purchasing Tag

Are there too many eco-labels and green ratings?

Flickr / Jeff Keen

This is a good question and one we hear often at Reeve Consulting. In a recent article on GreenBiz.com, Joshua Saunders of GoodGuide tackles this issue and presents some valuable insights.

With over 300 eco-labels in the global marketplace, and more being added each year, manufacturers, businesses and consumers are faced with increasingly complex decisions when it comes to green ratings.

To simplify ecolabel decisions, Saunders suggests an oligopoly of labeling organizations with larger barriers to entry is needed. Essentially a handful of credible certification programs, labels and rating systems to dominate the market. A distinction is made between this and a “one choice” market, with Saunders stressing the importance of competition between ecolabels to fuel transparency, rigor, credibility, service and price.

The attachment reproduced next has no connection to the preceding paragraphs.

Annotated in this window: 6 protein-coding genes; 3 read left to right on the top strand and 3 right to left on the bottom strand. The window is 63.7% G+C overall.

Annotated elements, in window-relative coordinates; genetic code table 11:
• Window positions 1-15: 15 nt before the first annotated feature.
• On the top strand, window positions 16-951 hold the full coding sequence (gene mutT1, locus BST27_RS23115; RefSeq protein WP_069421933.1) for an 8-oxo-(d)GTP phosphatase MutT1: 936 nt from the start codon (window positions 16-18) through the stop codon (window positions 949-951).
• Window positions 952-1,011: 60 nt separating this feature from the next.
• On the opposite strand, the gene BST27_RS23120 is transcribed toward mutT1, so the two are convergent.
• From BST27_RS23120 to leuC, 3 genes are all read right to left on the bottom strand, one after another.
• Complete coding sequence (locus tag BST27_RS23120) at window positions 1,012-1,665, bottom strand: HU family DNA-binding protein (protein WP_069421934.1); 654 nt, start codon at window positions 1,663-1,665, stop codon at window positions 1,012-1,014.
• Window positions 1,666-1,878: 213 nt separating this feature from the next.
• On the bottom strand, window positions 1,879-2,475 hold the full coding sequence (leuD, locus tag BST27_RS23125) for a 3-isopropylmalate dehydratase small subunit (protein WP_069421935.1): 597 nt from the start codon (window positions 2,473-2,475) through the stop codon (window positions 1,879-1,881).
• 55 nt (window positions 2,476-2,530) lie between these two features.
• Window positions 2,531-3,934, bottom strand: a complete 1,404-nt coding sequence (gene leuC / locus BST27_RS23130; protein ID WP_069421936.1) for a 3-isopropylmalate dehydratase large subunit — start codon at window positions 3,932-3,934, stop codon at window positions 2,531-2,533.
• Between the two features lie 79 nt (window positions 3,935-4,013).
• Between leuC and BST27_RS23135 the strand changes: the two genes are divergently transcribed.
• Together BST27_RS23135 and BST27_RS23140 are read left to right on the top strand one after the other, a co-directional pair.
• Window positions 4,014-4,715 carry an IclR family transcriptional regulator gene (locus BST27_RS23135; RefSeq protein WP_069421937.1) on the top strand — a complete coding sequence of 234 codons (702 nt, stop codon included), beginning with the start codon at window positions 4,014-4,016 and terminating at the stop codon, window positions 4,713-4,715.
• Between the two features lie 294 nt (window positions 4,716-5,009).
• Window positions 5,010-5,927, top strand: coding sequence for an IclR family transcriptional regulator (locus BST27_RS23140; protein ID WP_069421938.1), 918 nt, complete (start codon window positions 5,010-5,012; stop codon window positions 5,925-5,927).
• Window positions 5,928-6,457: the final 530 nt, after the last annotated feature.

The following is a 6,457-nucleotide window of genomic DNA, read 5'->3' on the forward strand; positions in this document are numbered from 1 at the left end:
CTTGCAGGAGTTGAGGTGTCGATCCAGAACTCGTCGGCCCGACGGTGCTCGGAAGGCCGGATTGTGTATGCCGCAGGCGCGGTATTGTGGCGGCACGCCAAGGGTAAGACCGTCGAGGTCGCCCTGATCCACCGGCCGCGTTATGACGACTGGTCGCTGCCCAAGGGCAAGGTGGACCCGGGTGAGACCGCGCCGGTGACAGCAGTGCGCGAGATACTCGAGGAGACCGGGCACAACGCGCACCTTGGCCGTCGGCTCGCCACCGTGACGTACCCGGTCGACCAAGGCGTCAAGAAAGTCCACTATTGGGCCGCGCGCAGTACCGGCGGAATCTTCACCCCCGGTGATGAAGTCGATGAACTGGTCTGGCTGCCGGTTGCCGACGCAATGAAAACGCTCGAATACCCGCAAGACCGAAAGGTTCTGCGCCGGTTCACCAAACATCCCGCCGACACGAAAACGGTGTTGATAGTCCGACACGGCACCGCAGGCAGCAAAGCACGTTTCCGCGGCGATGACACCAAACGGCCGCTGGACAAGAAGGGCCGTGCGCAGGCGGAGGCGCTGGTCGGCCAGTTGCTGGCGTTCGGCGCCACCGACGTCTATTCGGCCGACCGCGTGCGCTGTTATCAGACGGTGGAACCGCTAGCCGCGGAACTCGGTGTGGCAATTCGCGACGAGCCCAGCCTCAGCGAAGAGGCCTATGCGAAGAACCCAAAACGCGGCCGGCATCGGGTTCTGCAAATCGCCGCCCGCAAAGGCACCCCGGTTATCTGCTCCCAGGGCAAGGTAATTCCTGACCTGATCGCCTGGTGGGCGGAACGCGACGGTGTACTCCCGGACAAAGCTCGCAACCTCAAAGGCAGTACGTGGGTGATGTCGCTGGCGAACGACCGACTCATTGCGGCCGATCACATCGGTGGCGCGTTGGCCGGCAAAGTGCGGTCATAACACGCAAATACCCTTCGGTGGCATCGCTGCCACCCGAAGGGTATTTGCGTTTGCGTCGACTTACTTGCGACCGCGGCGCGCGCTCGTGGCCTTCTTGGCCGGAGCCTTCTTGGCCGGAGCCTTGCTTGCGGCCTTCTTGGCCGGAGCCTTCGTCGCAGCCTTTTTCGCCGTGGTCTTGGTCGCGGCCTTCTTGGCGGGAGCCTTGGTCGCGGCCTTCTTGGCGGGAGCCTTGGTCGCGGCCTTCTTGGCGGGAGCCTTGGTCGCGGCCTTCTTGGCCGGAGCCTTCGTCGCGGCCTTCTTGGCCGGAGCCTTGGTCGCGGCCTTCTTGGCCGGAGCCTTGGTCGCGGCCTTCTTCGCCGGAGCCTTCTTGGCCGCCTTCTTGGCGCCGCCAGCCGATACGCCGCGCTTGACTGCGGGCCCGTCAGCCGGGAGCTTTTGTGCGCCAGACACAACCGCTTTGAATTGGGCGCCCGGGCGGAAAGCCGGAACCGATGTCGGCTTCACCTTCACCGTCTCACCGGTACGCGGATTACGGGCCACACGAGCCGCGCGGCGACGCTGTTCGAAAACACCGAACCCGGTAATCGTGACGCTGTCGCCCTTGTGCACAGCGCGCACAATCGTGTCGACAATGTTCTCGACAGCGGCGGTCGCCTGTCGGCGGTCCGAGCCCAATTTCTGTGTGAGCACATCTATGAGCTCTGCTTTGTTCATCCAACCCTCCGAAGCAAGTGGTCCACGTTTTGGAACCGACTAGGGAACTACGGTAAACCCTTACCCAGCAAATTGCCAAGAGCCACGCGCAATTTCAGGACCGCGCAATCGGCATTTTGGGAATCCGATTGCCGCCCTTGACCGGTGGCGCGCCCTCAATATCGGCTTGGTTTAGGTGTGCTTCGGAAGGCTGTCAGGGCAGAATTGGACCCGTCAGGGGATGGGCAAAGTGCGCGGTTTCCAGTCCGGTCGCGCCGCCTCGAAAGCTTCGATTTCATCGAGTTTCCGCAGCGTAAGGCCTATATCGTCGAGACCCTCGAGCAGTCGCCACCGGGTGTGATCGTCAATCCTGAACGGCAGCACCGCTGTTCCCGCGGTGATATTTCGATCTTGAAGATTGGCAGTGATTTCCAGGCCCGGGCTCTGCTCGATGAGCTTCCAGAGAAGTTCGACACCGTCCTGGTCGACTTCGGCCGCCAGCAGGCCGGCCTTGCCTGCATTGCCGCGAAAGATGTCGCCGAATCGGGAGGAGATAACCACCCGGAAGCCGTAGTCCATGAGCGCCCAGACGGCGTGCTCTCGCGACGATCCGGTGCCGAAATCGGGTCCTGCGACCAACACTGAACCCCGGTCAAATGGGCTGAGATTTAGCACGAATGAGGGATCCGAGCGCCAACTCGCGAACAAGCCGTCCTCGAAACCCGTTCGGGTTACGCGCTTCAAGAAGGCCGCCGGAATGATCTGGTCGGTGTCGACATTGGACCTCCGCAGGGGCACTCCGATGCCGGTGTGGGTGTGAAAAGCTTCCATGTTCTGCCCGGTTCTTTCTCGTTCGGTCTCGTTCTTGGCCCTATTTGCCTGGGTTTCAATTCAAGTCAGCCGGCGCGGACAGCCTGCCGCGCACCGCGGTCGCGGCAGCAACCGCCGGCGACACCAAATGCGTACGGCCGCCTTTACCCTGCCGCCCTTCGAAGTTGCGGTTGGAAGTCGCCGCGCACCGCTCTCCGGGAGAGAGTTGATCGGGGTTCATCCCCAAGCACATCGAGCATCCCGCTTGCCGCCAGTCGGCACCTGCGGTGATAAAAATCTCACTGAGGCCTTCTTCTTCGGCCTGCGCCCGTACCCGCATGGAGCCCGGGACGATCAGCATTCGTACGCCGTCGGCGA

Greenbiz.com

In fact it seems we’re not far from an ecolabel market dominated by a few suppliers. As Saunders rightly describes, ecolabels are segmented by product category, industry and geography. When purchasing a product, one doesn’t actually choose from 300 ecolabels, but a smaller subset that applies to the product in question.

Saunders also explains that, while more ecolabels are being introduced each year, more consolidation is taking place among the labeling organizations.  An example of this is the recent acquisition of the Canadian certification program TerraChoice by UL. This is exciting news, and we’re interested to learn about the next steps for Terra Choice when we connect with our colleagues Scott McDougall and Angela Griffiths.

Saunders article ends by stating there’s little doubt that the sustainable labeling field is moving towards greater collaboration and consolidation.  That’s good news because ecolabels are becoming an increasingly important tool for corporate and consumer purchasing. Everyone will benefit from more credible labeling and rating systems.